Study that led Britain to reverse coronavirus plan projected 5 lakh deaths

Great Britain dramatically changed course on its coronavirus fight plan after an alarming study by researchers at the Imperial College showed that anything other than rapid suppression of the deadly infection could result in hundreds of thousands of deaths.

The study, led by Professor Neil Ferguson, an expert on the spread of infectious diseases, was published on March 16. It is entitled the “Impact of non-pharmaceutical interventions (NPIs to reduce COVID19 mortality and healthcare demand.”

It detailed three scenarios: One, where the government did nothing, two, where the government focused on mitigation, which is similar to the now-abandoned “herd immunity” plan of the UK, and suppression, which was aggressively undertaken by countries such as China and South Korea.

In the first scenario, the study said coronavirus would have caused 510,000 deaths in Britain and 2.2 million in the United States.

“Critical care bed capacity would be exceeded as early as the second week in April, with an eventual peak in ICU or critical care bed demand that is over 30 times greater than the maximum supply in both countries,” the study said.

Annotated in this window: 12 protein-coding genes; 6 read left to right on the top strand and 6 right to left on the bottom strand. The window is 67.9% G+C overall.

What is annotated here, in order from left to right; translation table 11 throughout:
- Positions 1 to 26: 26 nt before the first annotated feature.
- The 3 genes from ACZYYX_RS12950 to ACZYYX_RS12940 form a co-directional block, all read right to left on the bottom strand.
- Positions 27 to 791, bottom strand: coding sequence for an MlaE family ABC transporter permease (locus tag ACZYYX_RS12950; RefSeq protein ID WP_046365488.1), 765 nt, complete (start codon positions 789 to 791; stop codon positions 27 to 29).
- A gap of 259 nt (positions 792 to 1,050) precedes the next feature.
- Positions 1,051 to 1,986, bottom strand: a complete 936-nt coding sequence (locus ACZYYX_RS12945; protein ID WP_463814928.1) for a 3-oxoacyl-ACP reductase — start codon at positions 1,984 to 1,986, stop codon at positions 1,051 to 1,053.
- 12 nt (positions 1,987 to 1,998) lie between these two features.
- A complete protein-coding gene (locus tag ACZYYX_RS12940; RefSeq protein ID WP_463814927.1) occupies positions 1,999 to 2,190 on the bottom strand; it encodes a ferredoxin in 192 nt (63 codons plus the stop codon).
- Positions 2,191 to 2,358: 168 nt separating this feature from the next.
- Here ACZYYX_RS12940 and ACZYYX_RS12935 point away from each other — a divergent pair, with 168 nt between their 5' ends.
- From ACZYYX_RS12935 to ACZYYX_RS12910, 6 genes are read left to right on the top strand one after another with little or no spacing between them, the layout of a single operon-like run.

In the second scenario, UK would see roughly 250,000 deaths and the US around 1.1-1.2 million deaths.

In the third scenario – including school closures, mandatory home quarantines and containment zones – the number of deaths fall to below 20,000 over a two year period.

“We therefore conclude that epidemic suppression is the only viable strategy at the current time. The social and economic effects of the measures which are needed to achieve this policy goal will be profound,” the study said.

The study said that 9% of people in the most vulnerable age group, 80 and older, could die if infected. The last time the world responded to a global emerging disease epidemic of the scale of the current COVID-19 pandemic with no access to vaccines was the 1918-19 H1N1 influenza pandemic, the study said.

After the study was made public, the UK government abandoned its herd immunity plan – under which authorities would isolate cases, but focus on select demographics getting the infection to grow immunity – and focus on aggressive containment, isolation, closures of schools, colleges and public spaces.